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Representation to MoCA: PLI scheme for drones and drone components

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  1. Backdrop

Shortly after reforming the Drone Rules, 2021 (Rules), the Ministry of Civil Aviation (MoCA) approved the Production-Linked Incentive (PLI) scheme for drones and drone components. The PLI scheme has been approved in the backdrop of the MoCA recognizing the importance of drones in all sectors of the economy, employment, and economic growth. Through PLI scheme, the MoCA has allocated INR 120 crores spread over three financial years starting from FY 2021-2022, for drones and drone components. To provide a boost to drone and drone component manufacturing, the Government has made an exception for the drone industry and has kept the PLI rate constant at 20% for three years.

  1. Key takeaways from the PLI Scheme

We summarize the key features of the PLI scheme below:

  1. Eligibility norms: All manufacturers of drones in India are eligible for the scheme. The government has kept eligibility norms in terms of annual turnover, thereby, categorizing the eligible drone and drone component manufacturers into:
  1. Indian MSME and Start-ups: Eligibility norm for start-ups and MSMEs in terms of annual sales turnover has been kept at INR 2 crore for drones, and INR 50 lakhs for drone components.
  2. Indian Non-MSME companies: Eligibility norm for non-MSME companies in terms of annual turnover has been kept at INR 4 crore for drones and INR 1 crore for drone components.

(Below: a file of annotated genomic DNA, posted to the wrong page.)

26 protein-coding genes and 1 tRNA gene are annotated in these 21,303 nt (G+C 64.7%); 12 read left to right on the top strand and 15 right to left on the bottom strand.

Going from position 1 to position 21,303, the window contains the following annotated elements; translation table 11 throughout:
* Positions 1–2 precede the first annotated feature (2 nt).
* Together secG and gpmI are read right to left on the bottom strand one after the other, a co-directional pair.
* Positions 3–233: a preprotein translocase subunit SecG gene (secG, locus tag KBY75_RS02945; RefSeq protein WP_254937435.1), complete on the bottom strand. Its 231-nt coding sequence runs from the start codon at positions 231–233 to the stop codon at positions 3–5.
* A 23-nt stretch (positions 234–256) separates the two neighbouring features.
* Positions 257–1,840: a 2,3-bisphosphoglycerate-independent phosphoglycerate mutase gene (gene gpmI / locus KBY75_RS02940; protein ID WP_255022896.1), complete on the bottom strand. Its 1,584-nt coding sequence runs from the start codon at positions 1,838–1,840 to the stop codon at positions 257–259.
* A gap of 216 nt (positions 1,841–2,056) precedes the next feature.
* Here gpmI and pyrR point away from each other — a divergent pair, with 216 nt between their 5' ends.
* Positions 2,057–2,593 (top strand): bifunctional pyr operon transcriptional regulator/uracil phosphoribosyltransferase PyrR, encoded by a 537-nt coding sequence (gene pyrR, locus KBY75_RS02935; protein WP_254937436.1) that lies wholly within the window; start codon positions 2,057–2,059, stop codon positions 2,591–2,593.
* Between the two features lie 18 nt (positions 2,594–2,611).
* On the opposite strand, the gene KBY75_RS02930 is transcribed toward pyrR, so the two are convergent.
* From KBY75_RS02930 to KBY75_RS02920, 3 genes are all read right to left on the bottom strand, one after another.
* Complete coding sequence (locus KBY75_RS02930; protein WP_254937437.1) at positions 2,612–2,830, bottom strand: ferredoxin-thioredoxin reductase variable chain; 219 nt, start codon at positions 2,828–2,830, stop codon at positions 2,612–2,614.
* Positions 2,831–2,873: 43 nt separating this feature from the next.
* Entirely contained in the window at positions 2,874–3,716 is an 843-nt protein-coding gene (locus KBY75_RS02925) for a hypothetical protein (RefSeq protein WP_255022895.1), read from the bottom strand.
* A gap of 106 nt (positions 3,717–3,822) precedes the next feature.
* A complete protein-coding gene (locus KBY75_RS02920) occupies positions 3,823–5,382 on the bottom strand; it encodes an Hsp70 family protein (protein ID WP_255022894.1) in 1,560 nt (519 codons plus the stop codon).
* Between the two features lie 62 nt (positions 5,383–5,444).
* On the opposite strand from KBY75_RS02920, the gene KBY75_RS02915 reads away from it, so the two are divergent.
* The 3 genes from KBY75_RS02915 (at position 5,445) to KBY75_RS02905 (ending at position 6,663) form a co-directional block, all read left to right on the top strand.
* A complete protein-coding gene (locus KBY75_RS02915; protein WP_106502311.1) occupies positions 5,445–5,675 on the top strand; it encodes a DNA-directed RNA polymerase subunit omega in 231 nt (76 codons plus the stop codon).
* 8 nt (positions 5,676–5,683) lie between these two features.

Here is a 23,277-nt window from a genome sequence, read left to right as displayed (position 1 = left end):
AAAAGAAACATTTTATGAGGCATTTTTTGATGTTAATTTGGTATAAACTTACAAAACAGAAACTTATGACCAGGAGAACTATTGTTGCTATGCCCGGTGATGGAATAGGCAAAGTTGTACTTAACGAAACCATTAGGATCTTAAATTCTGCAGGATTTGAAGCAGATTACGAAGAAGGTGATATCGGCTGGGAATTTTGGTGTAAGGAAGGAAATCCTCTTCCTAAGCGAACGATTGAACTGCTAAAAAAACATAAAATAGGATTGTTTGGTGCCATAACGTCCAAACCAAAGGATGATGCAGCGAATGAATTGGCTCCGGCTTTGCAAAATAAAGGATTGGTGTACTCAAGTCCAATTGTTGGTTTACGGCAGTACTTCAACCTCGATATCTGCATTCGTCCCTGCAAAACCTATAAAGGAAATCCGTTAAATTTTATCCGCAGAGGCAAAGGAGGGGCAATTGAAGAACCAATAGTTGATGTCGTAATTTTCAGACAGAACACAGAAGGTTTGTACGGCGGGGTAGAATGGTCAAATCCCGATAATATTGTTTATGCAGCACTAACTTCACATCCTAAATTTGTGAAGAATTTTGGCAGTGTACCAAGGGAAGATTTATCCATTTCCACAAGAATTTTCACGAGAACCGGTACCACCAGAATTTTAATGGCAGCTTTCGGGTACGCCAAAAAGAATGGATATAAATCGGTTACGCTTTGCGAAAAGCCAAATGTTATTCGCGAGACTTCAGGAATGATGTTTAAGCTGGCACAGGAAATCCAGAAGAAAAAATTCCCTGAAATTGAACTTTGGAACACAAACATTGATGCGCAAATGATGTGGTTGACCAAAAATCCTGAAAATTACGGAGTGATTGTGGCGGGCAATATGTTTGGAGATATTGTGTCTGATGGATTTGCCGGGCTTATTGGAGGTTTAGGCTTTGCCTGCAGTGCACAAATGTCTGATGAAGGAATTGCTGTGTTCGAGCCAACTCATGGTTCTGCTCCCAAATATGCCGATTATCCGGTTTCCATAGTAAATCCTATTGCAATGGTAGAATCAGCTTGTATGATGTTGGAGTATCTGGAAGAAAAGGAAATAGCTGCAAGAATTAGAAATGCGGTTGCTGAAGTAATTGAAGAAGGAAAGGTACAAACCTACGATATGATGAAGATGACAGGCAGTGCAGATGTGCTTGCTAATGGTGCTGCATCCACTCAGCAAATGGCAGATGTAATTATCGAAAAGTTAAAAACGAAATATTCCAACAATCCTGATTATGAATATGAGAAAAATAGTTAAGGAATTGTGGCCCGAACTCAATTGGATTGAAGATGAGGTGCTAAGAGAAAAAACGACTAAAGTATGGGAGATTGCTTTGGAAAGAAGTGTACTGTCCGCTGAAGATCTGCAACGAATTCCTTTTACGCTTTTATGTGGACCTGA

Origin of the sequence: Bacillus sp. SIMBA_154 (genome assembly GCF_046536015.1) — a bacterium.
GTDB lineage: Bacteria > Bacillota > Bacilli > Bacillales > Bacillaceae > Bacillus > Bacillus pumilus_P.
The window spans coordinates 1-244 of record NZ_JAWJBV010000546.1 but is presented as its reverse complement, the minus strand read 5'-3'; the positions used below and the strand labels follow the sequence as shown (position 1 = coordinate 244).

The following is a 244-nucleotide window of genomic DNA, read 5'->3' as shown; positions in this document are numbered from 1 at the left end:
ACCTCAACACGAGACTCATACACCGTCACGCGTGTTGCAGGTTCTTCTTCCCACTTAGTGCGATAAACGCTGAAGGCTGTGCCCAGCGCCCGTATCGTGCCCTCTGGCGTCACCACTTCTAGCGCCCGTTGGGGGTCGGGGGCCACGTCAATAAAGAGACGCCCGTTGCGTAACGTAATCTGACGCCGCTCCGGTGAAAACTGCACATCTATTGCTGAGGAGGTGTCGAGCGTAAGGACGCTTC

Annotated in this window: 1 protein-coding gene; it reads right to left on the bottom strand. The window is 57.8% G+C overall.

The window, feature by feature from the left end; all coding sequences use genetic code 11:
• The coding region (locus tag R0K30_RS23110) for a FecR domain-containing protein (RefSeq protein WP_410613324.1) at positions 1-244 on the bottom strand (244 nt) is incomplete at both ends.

1. Incentive cap: The incentive for manufacturers of drones and drone components has been capped at 20% of the value addition made by them. This shall be calculated as:

Value Addition = Annual Sales Revenue from drones & drone components (net of GST) – purchase cost of drone & drone components (net of GST)

  1. Project Management Agency: The PLI scheme would be implemented through a Project Management Agency (PMA). The PMA would be appointed by the MoCA. The PMA shall be responsible for appraisal of applications and verification of eligibility, examination of claims eligible for disbursement of PLI etc. It would broadly provide implementations and managerial support to MoCA.


  1. NASSCOM’s representation to MoCA

In this context, NASSCOM wrote to MoCA highlighting certain concerns with the PLI Scheme. Key takeaways from our concerns are:

  1. Product Linked Incentive scheme
  1. Eligibility for new investors: The PLI scheme does not provide clarity on the distinction between manufacturers and new investors while the eligibility criteria for both remains the same.

The lack of distinction between the manufacturers and new investors may lead to interpretational challenges on operationalisation of the PLI Scheme. We recommended the MoCA to either not to carve out this exception for new investors or to provide adequate guidance on the eligibility norms for new investors and the need for their inclusion in the PLI scheme.  

  1. Eligibility for developers of software for drones and drone components: It is commendable that developers of software for drones and drone components are eligible for the PLI scheme (Clause 5.4). Clause 3.2 specifies that the “manufactures of the following drone components shall be eligible, subject to compliance with other requirements herein:
  1. Airframe, propulsion systems (engine and electric), power systems, batteries and associated components, launch and recovery systems;